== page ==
How Armed Black Southerners Helped Fight for Civil Rights

June 6, 2014

An important side of the civil rights movement that must be learned and discussed. It’s a history that’s been ignored for far too long.

Most history students never learn that even Martin Luther King Jr.—arguably history’s greatest spokesperson on behalf of nonviolence—had armed guards stationed outside of his home and a pistol tucked in his sofa in 1955 when he emerged as the leader of the bus boycott in Montgomery, Ala.

But he did.

As time went on, he came to trust in the philosophy of nonviolence in his personal life as much as he believed in its power politically, and eventually got rid of both the guards and guns. At some point, though, we glossed over this complexity and began to think of nonviolence as preordained and as a natural outgrowth of the movement.

We don’t teach our children about the training civil rights activists had to endure in order to prepare their minds and bodies for nonviolent protests. And we don’t often think about how the movement functioned in rural places, far from the glare of the spotlights of network news cameras. Outside of the national gaze, what might check the violence of white segregationists who resisted every attempt by black citizens to assert their right to vote and to organize politically? How did the movement work in the face of the violence in rural Union County, N.C.; Lowndes County, Ala.; or Sunflower County, Miss.?

That’s the story masterfully told by Student Nonviolent Coordinating Committee field secretary and now journalist Charles Cobb in his challenging and important new narrative, This Nonviolent Stuff’ll Get You Killed: How Guns Made the Civil Rights Movement Possible, which adds to a growing list of important histories that expand what we know about the way organizing had to work in rural communities.

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I Am Troy Davis

September 21, 2013

It was two years ago today that a monstrous miscarriage of justice was committed by the state of Georgia as its unrelenting pursuit to execute Troy Davis finally came to fruition.

Troy was executed even though there was no DNA evidence and no weapon that linked him to the murder that was committed. The majority of the witnesses in his case recanted their testimony against Troy because, as they explained, they were pressured and threatened by the police to give false testimony.

Troy Davis will never be forgotten.

The best way to honor him today is to fight to end the death penalty.

Troy Davis’ life and struggle against the death machine in Georgia and in the US will be vindicated one day when in our society it will no longer be possible to execute another human being.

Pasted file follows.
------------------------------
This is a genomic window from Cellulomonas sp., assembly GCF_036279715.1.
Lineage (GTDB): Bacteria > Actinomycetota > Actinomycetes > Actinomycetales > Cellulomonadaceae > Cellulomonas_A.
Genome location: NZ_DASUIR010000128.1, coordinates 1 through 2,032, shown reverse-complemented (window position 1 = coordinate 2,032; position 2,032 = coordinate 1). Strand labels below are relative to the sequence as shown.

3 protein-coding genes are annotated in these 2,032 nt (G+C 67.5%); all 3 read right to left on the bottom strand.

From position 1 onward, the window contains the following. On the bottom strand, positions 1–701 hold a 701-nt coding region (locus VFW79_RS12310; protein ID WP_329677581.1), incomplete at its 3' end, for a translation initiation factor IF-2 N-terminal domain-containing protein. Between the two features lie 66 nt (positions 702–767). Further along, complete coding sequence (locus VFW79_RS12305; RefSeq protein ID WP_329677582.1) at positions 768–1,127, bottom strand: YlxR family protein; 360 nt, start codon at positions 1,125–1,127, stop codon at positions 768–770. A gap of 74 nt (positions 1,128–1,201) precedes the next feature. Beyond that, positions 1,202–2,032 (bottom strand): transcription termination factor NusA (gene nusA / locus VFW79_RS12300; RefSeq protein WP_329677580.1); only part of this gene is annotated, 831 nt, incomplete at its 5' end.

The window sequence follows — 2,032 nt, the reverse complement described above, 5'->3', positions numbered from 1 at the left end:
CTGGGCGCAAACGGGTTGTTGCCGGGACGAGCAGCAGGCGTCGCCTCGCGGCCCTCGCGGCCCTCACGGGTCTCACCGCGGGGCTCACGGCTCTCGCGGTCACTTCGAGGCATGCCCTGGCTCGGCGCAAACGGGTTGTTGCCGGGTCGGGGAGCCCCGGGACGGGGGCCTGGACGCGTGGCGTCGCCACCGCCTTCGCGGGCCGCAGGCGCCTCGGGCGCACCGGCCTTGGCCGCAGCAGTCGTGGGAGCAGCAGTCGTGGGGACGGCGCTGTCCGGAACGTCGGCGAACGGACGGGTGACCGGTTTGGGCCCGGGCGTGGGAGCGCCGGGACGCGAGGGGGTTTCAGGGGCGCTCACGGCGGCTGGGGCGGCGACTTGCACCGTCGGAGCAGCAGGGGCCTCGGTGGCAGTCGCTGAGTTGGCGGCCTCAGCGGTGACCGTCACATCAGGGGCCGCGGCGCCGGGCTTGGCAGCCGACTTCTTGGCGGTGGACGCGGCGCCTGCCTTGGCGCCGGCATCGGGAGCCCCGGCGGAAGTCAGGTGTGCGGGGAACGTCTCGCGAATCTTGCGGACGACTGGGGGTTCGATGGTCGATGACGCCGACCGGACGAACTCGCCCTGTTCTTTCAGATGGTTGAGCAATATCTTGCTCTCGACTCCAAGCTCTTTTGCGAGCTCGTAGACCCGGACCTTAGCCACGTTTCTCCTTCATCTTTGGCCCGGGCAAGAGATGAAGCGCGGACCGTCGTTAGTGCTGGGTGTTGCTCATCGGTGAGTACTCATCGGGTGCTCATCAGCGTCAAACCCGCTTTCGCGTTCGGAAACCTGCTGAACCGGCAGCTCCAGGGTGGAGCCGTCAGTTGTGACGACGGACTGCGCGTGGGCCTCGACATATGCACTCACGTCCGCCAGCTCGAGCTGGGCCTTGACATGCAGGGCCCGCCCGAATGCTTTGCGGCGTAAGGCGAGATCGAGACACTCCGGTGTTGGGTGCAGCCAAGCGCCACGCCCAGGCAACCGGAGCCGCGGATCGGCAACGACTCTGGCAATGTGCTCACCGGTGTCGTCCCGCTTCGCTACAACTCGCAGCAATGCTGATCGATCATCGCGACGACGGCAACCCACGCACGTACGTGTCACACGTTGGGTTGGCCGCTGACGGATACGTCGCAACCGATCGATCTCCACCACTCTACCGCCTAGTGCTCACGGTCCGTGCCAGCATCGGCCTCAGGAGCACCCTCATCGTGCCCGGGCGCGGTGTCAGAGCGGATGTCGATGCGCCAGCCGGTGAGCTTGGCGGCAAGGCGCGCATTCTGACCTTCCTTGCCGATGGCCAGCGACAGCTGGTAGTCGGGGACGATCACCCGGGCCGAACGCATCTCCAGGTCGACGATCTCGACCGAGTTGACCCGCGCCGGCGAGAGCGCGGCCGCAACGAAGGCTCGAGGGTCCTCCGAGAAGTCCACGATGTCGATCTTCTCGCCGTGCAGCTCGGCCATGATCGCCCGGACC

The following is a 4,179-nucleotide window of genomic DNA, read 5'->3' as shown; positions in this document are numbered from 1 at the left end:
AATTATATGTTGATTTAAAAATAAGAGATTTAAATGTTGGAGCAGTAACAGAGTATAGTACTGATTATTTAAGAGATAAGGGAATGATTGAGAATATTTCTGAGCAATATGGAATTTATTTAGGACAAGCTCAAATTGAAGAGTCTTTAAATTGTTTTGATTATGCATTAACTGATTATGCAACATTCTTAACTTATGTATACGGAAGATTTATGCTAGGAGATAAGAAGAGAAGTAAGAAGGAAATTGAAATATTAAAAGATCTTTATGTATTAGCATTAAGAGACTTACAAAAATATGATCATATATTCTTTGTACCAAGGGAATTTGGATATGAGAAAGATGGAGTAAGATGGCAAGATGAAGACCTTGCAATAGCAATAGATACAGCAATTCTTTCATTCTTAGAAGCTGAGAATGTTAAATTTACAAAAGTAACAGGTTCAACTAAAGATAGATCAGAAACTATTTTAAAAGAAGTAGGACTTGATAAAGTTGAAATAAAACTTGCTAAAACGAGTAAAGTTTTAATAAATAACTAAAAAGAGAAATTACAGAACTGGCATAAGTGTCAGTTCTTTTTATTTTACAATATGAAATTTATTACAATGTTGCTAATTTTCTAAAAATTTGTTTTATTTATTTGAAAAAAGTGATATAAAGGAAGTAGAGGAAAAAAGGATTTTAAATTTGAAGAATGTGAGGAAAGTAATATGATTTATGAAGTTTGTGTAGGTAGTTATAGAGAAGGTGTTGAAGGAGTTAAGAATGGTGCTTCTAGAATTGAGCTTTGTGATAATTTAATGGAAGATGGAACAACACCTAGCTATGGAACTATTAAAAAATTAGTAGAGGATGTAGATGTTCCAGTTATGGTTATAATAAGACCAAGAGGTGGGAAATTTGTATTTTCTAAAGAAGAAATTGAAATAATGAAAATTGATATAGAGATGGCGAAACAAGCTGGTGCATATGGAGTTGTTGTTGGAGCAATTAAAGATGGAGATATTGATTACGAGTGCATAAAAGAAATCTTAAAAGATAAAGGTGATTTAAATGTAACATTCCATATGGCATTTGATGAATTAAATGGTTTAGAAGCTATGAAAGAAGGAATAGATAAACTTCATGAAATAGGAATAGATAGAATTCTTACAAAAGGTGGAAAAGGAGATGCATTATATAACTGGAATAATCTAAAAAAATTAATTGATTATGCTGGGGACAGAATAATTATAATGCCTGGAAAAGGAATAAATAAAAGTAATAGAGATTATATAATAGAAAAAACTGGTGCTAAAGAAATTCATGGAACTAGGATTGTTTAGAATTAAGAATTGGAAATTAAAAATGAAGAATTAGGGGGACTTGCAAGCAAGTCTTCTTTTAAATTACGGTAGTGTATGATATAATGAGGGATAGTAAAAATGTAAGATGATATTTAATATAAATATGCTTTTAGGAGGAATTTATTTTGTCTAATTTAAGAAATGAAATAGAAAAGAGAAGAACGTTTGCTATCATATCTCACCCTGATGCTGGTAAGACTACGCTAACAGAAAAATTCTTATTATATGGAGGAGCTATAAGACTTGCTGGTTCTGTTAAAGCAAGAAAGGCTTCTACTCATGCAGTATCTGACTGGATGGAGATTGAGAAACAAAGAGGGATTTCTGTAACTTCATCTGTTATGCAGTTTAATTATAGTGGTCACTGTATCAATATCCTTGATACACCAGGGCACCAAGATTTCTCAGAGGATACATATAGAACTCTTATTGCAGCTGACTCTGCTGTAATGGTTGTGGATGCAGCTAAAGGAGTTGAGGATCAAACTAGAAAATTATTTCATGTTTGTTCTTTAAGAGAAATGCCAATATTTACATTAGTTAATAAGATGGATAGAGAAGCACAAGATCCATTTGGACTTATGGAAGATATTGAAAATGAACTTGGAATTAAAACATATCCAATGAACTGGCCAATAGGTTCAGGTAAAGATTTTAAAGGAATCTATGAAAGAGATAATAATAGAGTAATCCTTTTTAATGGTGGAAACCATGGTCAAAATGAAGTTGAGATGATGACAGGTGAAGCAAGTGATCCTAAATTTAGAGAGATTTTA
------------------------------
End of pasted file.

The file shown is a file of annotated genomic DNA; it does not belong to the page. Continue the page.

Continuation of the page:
The Trials of Muhammad Ali

August 21, 2013


July 14, 2013

The justice system does not work for us.

There is no justice to be found for blacks, latinos, and all people of color in US courts.

The justice system does not work for us.

It never has and it never will.

The US justice system does not operate in a vacuum.

The justice system is racist and unequal because it is part of a deeply racist and unequal society.

More discussions, more protests, and more attempts for reforms will not fundamentally change a system that is rotten to the core.

That’s been the call for many, many years, and things still remain the same.

It will never work.

US Society and US Courts do not recognize the value and rights of black lives.

It has been that way from the beginning of US history and continues to be a daily reality, through out the years, decades, and centuries.

Right up until now, in 2013.

What happened in that Sanford court today is a daily reality for all people of color.

This reality doesn’t lessen the pain and it doesn’t contain the outrage felt about this latest miscarriage of justice.

The absolute truth about our civil rights and human rights as manifested every day, in every court, in every state, always has been and is still the same:

The justice system does not work for us.

Gideon’s Army

June 27, 2013

Sister Helen Prejean’s ongoing fight against the death penalty

June 20, 2013

Medgar Evers Legacy Lives On

June 6, 2013

Paying Tribute to a Seeker of Justice, 50 Years After His Assassination

ARLINGTON, Va. — Myrlie Evers-Williams, the widow of the slain civil rights leader Medgar Evers, said her husband was a man who saw a job that needed to be done, and he answered the call, “not just for his people but for all people.”

Ms. Evers-Williams and a group of about 300 visitors, including Attorney General Eric H. Holder Jr. and former President Bill Clinton, observed the 50th anniversary of Mr. Evers’s assassination on Wednesday at Arlington National Cemetery, where Mr. Evers is buried.

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